My expectations were clear: “You don’t hurt me and I don’t hurt you, and together, we can realize your full potential!” We made great progress as he proudly displayed his knowledge of “ground tying”. Next, we moved into leading around the full arena with length in the line, right down to the mirror that had previously scared him at both a walk and trot in-hand. In only a single one-hour session, he was an entirely different horse.

Creating a team

But a responsible trainer always remembers that no matter how good the horse is, if the client isn’t on the same page, she can easily undo all the work that was done. It is important to make sure that the horse owner or trainer can carry on your work and not confuse the horse with inconsistent or contradictory training and communication, and to teach the guardian the lessons she needs to carry this success into the future.

As I watched my client learn from observation, and then later with personal guidance, I was proud to see a team developing right before my eyes. All it took was just a few corrections for both parties to understand acceptable and unacceptable behavior, and for everyone to remain safe and enjoy each other’s company. We started the day with a victim hunted by her horse, and ended with a partnership and winning team!

7 safety tips

1) Create the right environment for you and your horse to be safe and comfortable. Begin leading in a round pen or arena for safety, making sure you have proper footing, boundaries and stimulus.

2) Wear the proper clothing, including paddock boots for foot protection, gloves to avoid rope burns, and a helmet if the horse has a tendency to strike and rear.

3) Have the right equipment with you (e.g., a dually halter – used correctly – and a 14’ lead rope).

4) Approach with authenticity, making sure your body, mind and communication are all in alignment.

5) Be completely present. Do not think about what has happened in the past or what could happen in the future.

6) Read your horse’s intention. Capture the whisper in his eye or nose position.

7) Act with integrity, mutual respect and understanding.

7 training tips

1) Never hit your horse, as this will encourage inappropriate behavior or confuse him. It can sometimes even be mistaken for petting and stroking, and can create head shyness. Simply correct his head carriage by moving his head away from you with your hand on the lead rope.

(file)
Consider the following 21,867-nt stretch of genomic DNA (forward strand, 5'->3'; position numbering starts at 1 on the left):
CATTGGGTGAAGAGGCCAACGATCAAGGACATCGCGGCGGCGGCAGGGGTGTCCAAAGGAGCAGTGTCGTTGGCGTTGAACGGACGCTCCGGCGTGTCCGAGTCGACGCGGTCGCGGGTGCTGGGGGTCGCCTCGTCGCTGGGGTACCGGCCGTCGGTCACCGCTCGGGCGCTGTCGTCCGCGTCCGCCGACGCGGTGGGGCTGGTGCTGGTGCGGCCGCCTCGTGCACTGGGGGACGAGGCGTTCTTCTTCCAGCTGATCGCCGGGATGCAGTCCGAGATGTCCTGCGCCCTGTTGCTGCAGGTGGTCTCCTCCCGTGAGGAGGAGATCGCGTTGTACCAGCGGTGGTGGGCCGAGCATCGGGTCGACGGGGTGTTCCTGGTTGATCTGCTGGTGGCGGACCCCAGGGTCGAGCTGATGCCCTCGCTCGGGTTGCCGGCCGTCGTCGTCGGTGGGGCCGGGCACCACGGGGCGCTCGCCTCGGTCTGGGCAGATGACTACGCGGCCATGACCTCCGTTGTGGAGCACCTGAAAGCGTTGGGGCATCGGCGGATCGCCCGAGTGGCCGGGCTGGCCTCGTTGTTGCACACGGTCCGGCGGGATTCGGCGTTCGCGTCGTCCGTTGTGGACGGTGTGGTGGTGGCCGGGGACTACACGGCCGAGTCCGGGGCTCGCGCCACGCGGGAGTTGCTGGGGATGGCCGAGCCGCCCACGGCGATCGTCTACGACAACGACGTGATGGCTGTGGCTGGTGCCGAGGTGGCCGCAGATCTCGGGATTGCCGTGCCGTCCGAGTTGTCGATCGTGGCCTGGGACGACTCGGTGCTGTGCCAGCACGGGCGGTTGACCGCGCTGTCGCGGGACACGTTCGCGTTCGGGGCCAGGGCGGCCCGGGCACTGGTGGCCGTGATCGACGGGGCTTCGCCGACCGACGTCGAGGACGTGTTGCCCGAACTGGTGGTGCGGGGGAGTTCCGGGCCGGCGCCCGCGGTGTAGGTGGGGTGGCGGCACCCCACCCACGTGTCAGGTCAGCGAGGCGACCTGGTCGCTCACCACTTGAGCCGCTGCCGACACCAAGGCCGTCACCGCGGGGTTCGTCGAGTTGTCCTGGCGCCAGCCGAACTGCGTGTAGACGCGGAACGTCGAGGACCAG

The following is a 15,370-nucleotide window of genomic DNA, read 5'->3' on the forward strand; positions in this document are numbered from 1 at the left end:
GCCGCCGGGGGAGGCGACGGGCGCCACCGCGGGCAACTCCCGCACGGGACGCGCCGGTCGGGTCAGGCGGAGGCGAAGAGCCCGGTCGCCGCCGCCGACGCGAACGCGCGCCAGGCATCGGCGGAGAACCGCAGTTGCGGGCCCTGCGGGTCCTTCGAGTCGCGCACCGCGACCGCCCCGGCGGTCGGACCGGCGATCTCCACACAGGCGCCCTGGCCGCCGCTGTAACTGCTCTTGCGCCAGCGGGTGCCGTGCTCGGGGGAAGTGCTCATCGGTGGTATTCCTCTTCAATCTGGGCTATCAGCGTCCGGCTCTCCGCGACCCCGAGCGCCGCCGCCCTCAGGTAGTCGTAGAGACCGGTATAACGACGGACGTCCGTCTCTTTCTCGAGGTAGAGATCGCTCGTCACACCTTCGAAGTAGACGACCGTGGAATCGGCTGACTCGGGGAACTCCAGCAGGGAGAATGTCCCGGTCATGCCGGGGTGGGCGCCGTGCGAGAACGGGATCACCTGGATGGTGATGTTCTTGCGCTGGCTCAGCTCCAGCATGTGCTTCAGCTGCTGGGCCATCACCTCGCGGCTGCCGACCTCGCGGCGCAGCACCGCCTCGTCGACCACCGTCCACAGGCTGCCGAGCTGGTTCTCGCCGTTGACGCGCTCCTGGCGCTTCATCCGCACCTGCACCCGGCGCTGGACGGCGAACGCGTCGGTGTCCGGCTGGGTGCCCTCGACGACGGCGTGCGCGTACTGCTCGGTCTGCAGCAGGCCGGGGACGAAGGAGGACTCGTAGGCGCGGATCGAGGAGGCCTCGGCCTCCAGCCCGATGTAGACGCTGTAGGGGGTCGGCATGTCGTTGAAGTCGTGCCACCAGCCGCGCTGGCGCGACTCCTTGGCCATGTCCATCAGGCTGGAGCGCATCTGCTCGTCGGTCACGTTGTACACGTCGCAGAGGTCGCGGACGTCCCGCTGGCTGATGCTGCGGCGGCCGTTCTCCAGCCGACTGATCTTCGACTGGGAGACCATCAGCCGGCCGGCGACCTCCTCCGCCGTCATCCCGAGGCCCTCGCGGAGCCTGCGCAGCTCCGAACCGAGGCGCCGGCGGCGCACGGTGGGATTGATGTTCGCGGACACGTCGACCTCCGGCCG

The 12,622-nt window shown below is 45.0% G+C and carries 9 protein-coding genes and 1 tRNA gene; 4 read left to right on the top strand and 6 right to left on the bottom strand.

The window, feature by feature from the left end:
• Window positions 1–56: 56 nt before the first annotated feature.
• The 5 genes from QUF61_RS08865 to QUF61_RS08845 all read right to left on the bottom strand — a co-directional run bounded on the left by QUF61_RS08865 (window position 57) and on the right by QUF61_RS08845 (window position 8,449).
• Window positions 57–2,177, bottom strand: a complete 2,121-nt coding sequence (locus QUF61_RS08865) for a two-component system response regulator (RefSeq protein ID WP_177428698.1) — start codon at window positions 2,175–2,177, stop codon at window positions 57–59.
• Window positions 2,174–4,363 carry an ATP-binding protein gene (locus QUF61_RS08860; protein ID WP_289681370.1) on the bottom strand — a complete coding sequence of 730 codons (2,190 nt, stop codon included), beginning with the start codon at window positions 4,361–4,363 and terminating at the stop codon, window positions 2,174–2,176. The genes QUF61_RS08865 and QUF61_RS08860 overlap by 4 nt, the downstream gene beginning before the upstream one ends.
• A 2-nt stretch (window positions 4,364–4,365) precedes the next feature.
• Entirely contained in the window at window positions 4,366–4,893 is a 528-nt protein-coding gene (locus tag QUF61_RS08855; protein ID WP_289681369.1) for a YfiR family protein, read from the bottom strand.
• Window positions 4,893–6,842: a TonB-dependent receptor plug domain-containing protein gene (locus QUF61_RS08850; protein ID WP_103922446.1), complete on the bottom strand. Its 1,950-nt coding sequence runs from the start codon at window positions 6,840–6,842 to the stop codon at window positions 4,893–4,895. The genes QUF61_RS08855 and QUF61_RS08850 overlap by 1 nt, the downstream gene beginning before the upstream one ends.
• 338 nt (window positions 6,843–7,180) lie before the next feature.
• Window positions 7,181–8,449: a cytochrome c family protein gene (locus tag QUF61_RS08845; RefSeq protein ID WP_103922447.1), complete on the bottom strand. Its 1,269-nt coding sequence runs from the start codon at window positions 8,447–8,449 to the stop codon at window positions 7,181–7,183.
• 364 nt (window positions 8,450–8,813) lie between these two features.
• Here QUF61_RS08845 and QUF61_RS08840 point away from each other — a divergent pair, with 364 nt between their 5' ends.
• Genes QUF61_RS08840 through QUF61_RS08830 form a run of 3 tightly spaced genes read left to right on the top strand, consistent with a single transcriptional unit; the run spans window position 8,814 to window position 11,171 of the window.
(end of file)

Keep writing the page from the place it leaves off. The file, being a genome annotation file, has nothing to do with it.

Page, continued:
2) Your horse always follows his nose. Correct his nose carriage in the direction he needs to carry his head and body.

3) If you allow your horse to pull on the rope, he is leading you. This is mostly seen when handlers lead from the shoulder – instead, place the horse’s nose at your shoulder. Create a mutually acceptable placement where the lead rope is loose and you can walk together casually.

4) Horses learn from the release of pressure, not the pressure itself. Place your horse in the correct position by either backing him up to your shoulder or moving him forward to your shoulder, and then instantly release to create peace and quiet.

5) Who is moving whose feet? Be sure to walk like a leader and have a true purpose. If there is a leadership void, your horse will fill it.

6) Your horse’s primary survival trait is awareness! Be sure to know what is happening around you so you can respond and not react.

7) Backing your horse up is a great way to create space, boundaries and trust. When your horse is unruly ask him to move his feet…backwards!

Why you might have trouble leading your horse

• Environment – Insufficient space to roam, romp and play.
• Nutrition – Excessive sweet feed/protein.
• Lack of socialization – A need for mutual grooming and interaction as well as behavioral guidelines and schooling.
• Personal match – “Green and green makes black and blue”. Education is key.
• Ground manners – Require spook-busting and guidelines (DVD No. 6 of the Reach Out to Natural Horsemanship Series, TLC – Trust-Based Leadership and Compassionate Communication, is an ideal companion guide to leading).
• Green horses – Lack of exposure and handling.
• Testosterone – A horse is a horse is a horse, although leading stallions requires specific skills!